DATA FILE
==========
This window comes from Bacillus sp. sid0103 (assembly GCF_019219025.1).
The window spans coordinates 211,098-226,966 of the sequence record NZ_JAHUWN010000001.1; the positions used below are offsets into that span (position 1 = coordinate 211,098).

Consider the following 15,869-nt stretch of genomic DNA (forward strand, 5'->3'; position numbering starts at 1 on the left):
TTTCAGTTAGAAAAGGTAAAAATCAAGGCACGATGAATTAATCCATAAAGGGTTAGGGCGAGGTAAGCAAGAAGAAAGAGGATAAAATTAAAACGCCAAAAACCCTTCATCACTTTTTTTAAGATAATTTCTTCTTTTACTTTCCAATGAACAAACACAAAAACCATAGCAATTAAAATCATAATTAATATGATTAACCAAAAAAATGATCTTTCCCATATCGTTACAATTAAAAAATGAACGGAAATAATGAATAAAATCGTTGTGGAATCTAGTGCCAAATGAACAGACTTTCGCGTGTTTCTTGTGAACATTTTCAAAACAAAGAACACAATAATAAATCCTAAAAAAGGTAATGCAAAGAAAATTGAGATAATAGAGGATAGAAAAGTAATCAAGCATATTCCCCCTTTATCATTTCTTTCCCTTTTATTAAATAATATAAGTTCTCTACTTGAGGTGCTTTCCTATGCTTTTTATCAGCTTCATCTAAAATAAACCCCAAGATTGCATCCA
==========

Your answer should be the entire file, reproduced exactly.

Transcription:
This window comes from Bacillus sp. sid0103 (assembly GCF_019219025.1).
The window spans coordinates 211,098-226,966 of the sequence record NZ_JAHUWN010000001.1; the positions used below are offsets into that span (position 1 = coordinate 211,098).

Consider the following 15,869-nt stretch of genomic DNA (forward strand, 5'->3'; position numbering starts at 1 on the left):
TTTCAGTTAGAAAAGGTAAAAATCAAGGCACGATGAATTAATCCATAAAGGGTTAGGGCGAGGTAAGCAAGAAGAAAGAGGATAAAATTAAAACGCCAAAAACCCTTCATCACTTTTTTTAAGATAATTTCTTCTTTTACTTTCCAATGAACAAACACAAAAACCATAGCAATTAAAATCATAATTAATATGATTAACCAAAAAAATGATCTTTCCCATATCGTTACAATTAAAAAATGAACGGAAATAATGAATAAAATCGTTGTGGAATCTAGTGCCAAATGAACAGACTTTCGCGTGTTTCTTGTGAACATTTTCAAAACAAAGAACACAATAATAAATCCTAAAAAAGGTAATGCAAAGAAAATTGAGATAATAGAGGATAGAAAAGTAATCAAGCATATTCCCCCTTTATCATTTCTTTCCCTTTTATTAAATAATATAAGTTCTCTACTTGAGGTGCTTTCCTATGCTTTTTATCAGCTTCATCTAAAATAAACCCCAAGATTGCATCCA